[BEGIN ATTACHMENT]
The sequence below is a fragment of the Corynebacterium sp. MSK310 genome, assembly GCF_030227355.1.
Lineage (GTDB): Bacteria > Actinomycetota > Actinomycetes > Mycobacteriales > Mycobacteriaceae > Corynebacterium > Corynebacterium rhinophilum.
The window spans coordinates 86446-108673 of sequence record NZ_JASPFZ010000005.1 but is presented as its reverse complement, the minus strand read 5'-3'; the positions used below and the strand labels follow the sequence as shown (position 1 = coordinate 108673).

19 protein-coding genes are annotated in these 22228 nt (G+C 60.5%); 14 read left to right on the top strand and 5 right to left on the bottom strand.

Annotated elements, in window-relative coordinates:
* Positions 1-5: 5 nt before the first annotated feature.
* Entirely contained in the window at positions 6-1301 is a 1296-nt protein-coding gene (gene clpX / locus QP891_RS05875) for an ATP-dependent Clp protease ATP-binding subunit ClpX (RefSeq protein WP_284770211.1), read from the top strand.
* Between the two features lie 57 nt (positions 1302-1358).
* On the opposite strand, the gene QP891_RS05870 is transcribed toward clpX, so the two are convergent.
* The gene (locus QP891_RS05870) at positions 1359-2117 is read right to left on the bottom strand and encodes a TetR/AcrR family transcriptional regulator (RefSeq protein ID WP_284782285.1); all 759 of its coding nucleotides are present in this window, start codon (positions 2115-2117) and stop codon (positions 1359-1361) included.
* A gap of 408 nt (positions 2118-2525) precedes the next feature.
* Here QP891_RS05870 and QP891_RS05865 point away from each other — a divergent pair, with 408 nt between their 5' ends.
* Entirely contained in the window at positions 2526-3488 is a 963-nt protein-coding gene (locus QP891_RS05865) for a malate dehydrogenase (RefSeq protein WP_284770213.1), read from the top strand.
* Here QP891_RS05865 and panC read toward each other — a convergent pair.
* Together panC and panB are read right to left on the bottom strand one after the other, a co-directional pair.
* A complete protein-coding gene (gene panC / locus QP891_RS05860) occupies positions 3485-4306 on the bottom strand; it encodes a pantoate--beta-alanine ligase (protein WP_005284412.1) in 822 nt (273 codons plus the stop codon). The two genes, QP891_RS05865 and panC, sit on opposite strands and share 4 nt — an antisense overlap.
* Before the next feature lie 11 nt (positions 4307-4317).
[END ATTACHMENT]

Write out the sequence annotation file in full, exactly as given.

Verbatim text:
The sequence below is a fragment of the Corynebacterium sp. MSK310 genome, assembly GCF_030227355.1.
Lineage (GTDB): Bacteria > Actinomycetota > Actinomycetes > Mycobacteriales > Mycobacteriaceae > Corynebacterium > Corynebacterium rhinophilum.
The window spans coordinates 86446-108673 of sequence record NZ_JASPFZ010000005.1 but is presented as its reverse complement, the minus strand read 5'-3'; the positions used below and the strand labels follow the sequence as shown (position 1 = coordinate 108673).

19 protein-coding genes are annotated in these 22228 nt (G+C 60.5%); 14 read left to right on the top strand and 5 right to left on the bottom strand.

Annotated elements, in window-relative coordinates:
* Positions 1-5: 5 nt before the first annotated feature.
* Entirely contained in the window at positions 6-1301 is a 1296-nt protein-coding gene (gene clpX / locus QP891_RS05875) for an ATP-dependent Clp protease ATP-binding subunit ClpX (RefSeq protein WP_284770211.1), read from the top strand.
* Between the two features lie 57 nt (positions 1302-1358).
* On the opposite strand, the gene QP891_RS05870 is transcribed toward clpX, so the two are convergent.
* The gene (locus QP891_RS05870) at positions 1359-2117 is read right to left on the bottom strand and encodes a TetR/AcrR family transcriptional regulator (RefSeq protein ID WP_284782285.1); all 759 of its coding nucleotides are present in this window, start codon (positions 2115-2117) and stop codon (positions 1359-1361) included.
* A gap of 408 nt (positions 2118-2525) precedes the next feature.
* Here QP891_RS05870 and QP891_RS05865 point away from each other — a divergent pair, with 408 nt between their 5' ends.
* Entirely contained in the window at positions 2526-3488 is a 963-nt protein-coding gene (locus QP891_RS05865) for a malate dehydrogenase (RefSeq protein WP_284770213.1), read from the top strand.
* Here QP891_RS05865 and panC read toward each other — a convergent pair.
* Together panC and panB are read right to left on the bottom strand one after the other, a co-directional pair.
* A complete protein-coding gene (gene panC / locus QP891_RS05860) occupies positions 3485-4306 on the bottom strand; it encodes a pantoate--beta-alanine ligase (protein WP_005284412.1) in 822 nt (273 codons plus the stop codon). The two genes, QP891_RS05865 and panC, sit on opposite strands and share 4 nt — an antisense overlap.
* Before the next feature lie 11 nt (positions 4307-4317).